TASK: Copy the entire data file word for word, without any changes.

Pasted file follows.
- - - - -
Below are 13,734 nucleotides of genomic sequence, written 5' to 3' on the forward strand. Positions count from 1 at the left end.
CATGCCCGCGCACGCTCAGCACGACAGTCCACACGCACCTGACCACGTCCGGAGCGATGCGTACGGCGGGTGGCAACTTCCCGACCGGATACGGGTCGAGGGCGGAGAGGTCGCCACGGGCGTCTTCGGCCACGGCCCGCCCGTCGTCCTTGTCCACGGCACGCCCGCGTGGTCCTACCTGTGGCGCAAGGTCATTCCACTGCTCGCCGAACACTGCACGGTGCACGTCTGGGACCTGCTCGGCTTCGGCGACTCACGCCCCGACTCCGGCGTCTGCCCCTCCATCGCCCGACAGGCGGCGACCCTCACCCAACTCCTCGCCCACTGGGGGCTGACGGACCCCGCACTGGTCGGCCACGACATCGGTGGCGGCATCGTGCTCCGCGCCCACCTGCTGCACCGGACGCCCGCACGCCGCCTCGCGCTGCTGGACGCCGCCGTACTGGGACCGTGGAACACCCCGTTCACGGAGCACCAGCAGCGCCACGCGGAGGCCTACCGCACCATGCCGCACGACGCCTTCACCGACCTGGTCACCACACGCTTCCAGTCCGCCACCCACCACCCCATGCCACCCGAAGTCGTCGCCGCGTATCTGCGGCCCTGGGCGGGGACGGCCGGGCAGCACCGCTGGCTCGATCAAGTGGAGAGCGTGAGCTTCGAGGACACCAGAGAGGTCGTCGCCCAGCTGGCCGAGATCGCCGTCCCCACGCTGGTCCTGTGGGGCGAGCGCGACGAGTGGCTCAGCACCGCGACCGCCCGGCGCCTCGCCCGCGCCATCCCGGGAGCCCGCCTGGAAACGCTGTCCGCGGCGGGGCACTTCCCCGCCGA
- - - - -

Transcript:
Below are 13,734 nucleotides of genomic sequence, written 5' to 3' on the forward strand. Positions count from 1 at the left end.
CATGCCCGCGCACGCTCAGCACGACAGTCCACACGCACCTGACCACGTCCGGAGCGATGCGTACGGCGGGTGGCAACTTCCCGACCGGATACGGGTCGAGGGCGGAGAGGTCGCCACGGGCGTCTTCGGCCACGGCCCGCCCGTCGTCCTTGTCCACGGCACGCCCGCGTGGTCCTACCTGTGGCGCAAGGTCATTCCACTGCTCGCCGAACACTGCACGGTGCACGTCTGGGACCTGCTCGGCTTCGGCGACTCACGCCCCGACTCCGGCGTCTGCCCCTCCATCGCCCGACAGGCGGCGACCCTCACCCAACTCCTCGCCCACTGGGGGCTGACGGACCCCGCACTGGTCGGCCACGACATCGGTGGCGGCATCGTGCTCCGCGCCCACCTGCTGCACCGGACGCCCGCACGCCGCCTCGCGCTGCTGGACGCCGCCGTACTGGGACCGTGGAACACCCCGTTCACGGAGCACCAGCAGCGCCACGCGGAGGCCTACCGCACCATGCCGCACGACGCCTTCACCGACCTGGTCACCACACGCTTCCAGTCCGCCACCCACCACCCCATGCCACCCGAAGTCGTCGCCGCGTATCTGCGGCCCTGGGCGGGGACGGCCGGGCAGCACCGCTGGCTCGATCAAGTGGAGAGCGTGAGCTTCGAGGACACCAGAGAGGTCGTCGCCCAGCTGGCCGAGATCGCCGTCCCCACGCTGGTCCTGTGGGGCGAGCGCGACGAGTGGCTCAGCACCGCGACCGCCCGGCGCCTCGCCCGCGCCATCCCGGGAGCCCGCCTGGAAACGCTGTCCGCGGCGGGGCACTTCCCCGCCGA